What is the core of empathy? Why, it’s the simple realization that you share a common humanity with the person facing you. Our ancestors weren’t always very good at this; read an unvarnished history of any war, from the siege of Troy to the worst excesses of the Civil War or Vietnam, and that will be made plain. Yet we’ve now managed to divide ourselves along more lines than ever before. We’ve never been so willing to immediately unperson someone. The brouhaha over the mRNA treatments for COVID-19 is proof positive of this. Rolling Stone ran a 100% fabricated story about how decent vaccinated people couldn’t get treatment at hospitals because all the beds were being used for Trumptards recovering from poisonous doses of “horse paste” aka ivermectin. Meanwhile, TheHill.com warned people that ivermectin-related calls to the Washington Poison Center had TRIPLED this year.
Well, there were eight calls so far this year, so last year there were… 2.7?
The RollingStone story was so poorly researched and so entirely fabricated that it wouldn’t have made the cut anywhere that does a single fact check… but nobody wanted to check the story out, because it was so deeply satisfying. It neatly divides people into “science followers” and subhumans. It’s entertaining to watch subhumans poison themselves with horse paste, because they aren’t really people. They don’t even shop at Whole Foods. No empathy required, or even possible.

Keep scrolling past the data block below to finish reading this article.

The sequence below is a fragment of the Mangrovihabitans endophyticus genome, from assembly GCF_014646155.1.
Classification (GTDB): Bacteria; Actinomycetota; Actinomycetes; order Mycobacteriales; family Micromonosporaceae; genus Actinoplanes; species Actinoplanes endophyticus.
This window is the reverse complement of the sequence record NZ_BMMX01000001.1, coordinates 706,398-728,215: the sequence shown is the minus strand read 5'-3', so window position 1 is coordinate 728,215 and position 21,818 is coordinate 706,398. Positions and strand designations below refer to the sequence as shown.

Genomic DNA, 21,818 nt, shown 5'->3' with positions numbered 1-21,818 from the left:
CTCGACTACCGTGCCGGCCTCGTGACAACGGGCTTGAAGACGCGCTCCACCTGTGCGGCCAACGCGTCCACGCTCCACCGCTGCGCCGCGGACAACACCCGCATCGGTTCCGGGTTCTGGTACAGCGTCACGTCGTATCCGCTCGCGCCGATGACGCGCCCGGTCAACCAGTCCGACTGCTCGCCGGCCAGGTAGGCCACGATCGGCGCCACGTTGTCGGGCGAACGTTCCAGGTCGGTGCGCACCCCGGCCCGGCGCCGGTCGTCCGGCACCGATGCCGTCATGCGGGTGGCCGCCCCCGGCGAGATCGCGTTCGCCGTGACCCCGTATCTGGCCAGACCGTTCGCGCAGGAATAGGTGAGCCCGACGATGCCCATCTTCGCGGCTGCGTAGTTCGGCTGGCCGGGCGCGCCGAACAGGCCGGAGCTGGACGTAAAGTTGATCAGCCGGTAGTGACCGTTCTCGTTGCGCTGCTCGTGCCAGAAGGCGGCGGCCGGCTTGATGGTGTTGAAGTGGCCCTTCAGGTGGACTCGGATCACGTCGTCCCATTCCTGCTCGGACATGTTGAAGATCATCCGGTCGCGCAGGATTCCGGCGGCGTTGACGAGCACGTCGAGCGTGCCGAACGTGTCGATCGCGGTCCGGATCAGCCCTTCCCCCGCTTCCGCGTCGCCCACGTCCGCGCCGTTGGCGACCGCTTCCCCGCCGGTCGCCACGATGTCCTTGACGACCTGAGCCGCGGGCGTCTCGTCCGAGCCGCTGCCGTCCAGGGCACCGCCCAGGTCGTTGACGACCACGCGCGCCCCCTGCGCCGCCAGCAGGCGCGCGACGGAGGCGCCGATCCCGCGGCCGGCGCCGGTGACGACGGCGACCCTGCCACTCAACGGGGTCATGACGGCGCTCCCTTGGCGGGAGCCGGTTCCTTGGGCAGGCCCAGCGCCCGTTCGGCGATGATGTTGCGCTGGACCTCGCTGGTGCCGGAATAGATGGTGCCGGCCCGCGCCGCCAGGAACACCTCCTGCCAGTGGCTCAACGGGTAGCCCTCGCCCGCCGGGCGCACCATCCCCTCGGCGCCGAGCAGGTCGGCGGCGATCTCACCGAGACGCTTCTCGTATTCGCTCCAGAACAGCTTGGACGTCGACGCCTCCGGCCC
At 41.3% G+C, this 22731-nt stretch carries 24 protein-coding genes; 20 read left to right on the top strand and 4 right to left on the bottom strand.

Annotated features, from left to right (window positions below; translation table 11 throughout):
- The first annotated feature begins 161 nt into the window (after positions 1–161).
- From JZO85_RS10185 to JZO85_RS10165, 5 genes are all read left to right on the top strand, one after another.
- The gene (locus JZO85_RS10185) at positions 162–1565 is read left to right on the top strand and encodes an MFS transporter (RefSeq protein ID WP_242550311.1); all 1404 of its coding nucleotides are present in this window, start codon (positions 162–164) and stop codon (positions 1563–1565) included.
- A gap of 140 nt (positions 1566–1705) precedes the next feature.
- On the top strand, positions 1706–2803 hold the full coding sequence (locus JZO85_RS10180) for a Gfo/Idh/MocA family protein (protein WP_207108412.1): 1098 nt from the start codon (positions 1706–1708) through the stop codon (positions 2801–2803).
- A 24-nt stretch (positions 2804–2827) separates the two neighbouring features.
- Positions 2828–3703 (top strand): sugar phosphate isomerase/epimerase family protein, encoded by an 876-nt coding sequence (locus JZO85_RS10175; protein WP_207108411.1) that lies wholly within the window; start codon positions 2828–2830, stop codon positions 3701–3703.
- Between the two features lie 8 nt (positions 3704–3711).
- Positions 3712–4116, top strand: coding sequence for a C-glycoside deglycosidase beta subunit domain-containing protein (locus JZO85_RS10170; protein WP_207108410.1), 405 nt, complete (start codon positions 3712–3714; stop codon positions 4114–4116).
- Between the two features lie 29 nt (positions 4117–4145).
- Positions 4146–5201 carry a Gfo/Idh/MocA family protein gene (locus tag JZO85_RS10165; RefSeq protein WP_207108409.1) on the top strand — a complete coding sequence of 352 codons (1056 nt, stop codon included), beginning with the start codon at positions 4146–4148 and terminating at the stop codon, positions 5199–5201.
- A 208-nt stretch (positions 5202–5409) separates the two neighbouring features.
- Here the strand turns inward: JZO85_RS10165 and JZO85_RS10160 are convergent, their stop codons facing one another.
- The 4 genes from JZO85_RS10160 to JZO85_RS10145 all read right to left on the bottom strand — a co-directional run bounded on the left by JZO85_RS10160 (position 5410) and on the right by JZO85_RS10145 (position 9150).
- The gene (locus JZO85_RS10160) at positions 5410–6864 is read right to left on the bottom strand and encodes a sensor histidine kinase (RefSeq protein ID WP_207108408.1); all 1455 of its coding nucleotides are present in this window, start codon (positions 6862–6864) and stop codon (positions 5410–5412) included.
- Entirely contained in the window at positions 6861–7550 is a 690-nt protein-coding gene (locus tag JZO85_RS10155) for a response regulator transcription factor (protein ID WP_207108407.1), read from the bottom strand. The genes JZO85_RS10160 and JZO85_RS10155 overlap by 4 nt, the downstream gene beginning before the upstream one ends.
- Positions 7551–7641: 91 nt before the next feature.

Similarly, claims that VAERS that shows over 7,000 deaths from the COVID-19 vaccine don’t always get full context. VAERS is a plain-Jane database that doesn’t require full proof that a vaccine caused a death. If you get the COVID-19 vaccine then fall down the stairs the next day, that could make it into VAERS, much the same way that a lot of morbidly obsese and deathy ill people who tested positive for COVID-19 at the time of their death were retconned into “COVID deaths” because Medicare pays 20% extra for COVID-related deaths and there is a government program to reimburse hospitals for uninsured COVID cases on their rolls.
The “vaxxed” and the “unvaxxed” are now two separate groups who not-so-subtly cheer each fabricated report of TRUMP VOTER CRIES ON DEATHBED, SAYS HE WISHES HE’D BEEN VACCINATED or BOOSTER SHOT CAUSES HEAD TO EXPLODE IN CVS PHARMACY, PEOPLE KEEP SHOPPING REGARDLESS. The ACLU is now assuring us that vaccine mandates help guarantee civil liberties, a position that directly contradicts their 2008 stance on the matter. What’s changed between now and then? Why, nothing — except that the Uniparty wants a vaccine for everyone now, and the ACLU is no more likely to protect people from the Uniparty than Turning Point USA would be interested in keeping 120,000 Afghans from arriving in small-town America ASAP.